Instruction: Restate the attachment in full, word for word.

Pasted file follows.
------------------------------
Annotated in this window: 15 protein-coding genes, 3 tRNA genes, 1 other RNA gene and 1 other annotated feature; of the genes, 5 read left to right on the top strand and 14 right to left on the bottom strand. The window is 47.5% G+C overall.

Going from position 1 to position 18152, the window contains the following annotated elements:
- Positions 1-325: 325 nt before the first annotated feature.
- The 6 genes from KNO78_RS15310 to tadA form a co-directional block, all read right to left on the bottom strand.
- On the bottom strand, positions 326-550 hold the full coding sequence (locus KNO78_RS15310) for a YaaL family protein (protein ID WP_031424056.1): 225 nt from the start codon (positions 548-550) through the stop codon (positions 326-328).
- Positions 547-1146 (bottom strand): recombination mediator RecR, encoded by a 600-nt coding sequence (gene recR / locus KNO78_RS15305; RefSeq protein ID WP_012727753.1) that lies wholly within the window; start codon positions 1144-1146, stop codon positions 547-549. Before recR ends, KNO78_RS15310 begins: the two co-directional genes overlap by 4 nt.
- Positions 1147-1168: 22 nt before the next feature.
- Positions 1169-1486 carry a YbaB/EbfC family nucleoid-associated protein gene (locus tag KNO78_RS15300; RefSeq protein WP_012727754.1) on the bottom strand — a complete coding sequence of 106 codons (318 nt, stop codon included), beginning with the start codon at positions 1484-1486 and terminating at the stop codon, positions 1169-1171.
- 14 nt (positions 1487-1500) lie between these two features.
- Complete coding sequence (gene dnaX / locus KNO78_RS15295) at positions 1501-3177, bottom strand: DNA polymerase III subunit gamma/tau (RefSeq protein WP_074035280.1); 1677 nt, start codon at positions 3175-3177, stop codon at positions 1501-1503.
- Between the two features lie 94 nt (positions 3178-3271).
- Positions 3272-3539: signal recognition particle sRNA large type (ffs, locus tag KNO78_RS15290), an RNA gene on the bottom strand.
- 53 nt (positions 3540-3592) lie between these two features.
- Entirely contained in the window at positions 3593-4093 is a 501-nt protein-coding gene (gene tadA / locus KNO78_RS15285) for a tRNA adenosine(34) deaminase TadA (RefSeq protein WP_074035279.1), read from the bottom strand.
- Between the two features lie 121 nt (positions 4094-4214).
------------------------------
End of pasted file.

Annotated in this window: 15 protein-coding genes, 3 tRNA genes, 1 other RNA gene and 1 other annotated feature; of the genes, 5 read left to right on the top strand and 14 right to left on the bottom strand. The window is 47.5% G+C overall.

Going from position 1 to position 18152, the window contains the following annotated elements:
- Positions 1-325: 325 nt before the first annotated feature.
- The 6 genes from KNO78_RS15310 to tadA form a co-directional block, all read right to left on the bottom strand.
- On the bottom strand, positions 326-550 hold the full coding sequence (locus KNO78_RS15310) for a YaaL family protein (protein ID WP_031424056.1): 225 nt from the start codon (positions 548-550) through the stop codon (positions 326-328).
- Positions 547-1146 (bottom strand): recombination mediator RecR, encoded by a 600-nt coding sequence (gene recR / locus KNO78_RS15305; RefSeq protein ID WP_012727753.1) that lies wholly within the window; start codon positions 1144-1146, stop codon positions 547-549. Before recR ends, KNO78_RS15310 begins: the two co-directional genes overlap by 4 nt.
- Positions 1147-1168: 22 nt before the next feature.
- Positions 1169-1486 carry a YbaB/EbfC family nucleoid-associated protein gene (locus tag KNO78_RS15300; RefSeq protein WP_012727754.1) on the bottom strand — a complete coding sequence of 106 codons (318 nt, stop codon included), beginning with the start codon at positions 1484-1486 and terminating at the stop codon, positions 1169-1171.
- 14 nt (positions 1487-1500) lie between these two features.
- Complete coding sequence (gene dnaX / locus KNO78_RS15295) at positions 1501-3177, bottom strand: DNA polymerase III subunit gamma/tau (RefSeq protein WP_074035280.1); 1677 nt, start codon at positions 3175-3177, stop codon at positions 1501-1503.
- Between the two features lie 94 nt (positions 3178-3271).
- Positions 3272-3539: signal recognition particle sRNA large type (ffs, locus tag KNO78_RS15290), an RNA gene on the bottom strand.
- 53 nt (positions 3540-3592) lie between these two features.
- Entirely contained in the window at positions 3593-4093 is a 501-nt protein-coding gene (gene tadA / locus KNO78_RS15285) for a tRNA adenosine(34) deaminase TadA (RefSeq protein WP_074035279.1), read from the bottom strand.
- Between the two features lie 121 nt (positions 4094-4214).